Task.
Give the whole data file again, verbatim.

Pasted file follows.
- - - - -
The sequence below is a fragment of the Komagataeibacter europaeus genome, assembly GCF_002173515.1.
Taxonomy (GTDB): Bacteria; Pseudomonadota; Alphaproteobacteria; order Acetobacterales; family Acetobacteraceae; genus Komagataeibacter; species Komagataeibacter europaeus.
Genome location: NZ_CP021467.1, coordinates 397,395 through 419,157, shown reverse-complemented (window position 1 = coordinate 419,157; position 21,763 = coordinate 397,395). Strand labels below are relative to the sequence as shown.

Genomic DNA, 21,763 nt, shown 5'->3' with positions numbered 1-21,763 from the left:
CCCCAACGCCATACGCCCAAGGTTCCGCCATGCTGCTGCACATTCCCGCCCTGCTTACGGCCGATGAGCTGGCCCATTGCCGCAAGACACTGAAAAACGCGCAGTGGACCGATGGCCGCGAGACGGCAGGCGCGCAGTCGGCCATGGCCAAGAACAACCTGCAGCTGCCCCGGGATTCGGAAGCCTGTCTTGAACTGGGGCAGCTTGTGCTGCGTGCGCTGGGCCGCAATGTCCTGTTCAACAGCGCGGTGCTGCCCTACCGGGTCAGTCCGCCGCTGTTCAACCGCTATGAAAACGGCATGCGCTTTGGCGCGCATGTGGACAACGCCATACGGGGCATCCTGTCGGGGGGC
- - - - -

The sequence below is a fragment of the Komagataeibacter europaeus genome, assembly GCF_002173515.1.
Taxonomy (GTDB): Bacteria; Pseudomonadota; Alphaproteobacteria; order Acetobacterales; family Acetobacteraceae; genus Komagataeibacter; species Komagataeibacter europaeus.
Genome location: NZ_CP021467.1, coordinates 397,395 through 419,157, shown reverse-complemented (window position 1 = coordinate 419,157; position 21,763 = coordinate 397,395). Strand labels below are relative to the sequence as shown.

Genomic DNA, 21,763 nt, shown 5'->3' with positions numbered 1-21,763 from the left:
CCCCAACGCCATACGCCCAAGGTTCCGCCATGCTGCTGCACATTCCCGCCCTGCTTACGGCCGATGAGCTGGCCCATTGCCGCAAGACACTGAAAAACGCGCAGTGGACCGATGGCCGCGAGACGGCAGGCGCGCAGTCGGCCATGGCCAAGAACAACCTGCAGCTGCCCCGGGATTCGGAAGCCTGTCTTGAACTGGGGCAGCTTGTGCTGCGTGCGCTGGGCCGCAATGTCCTGTTCAACAGCGCGGTGCTGCCCTACCGGGTCAGTCCGCCGCTGTTCAACCGCTATGAAAACGGCATGCGCTTTGGCGCGCATGTGGACAACGCCATACGGGGCATCCTGTCGGGGGGC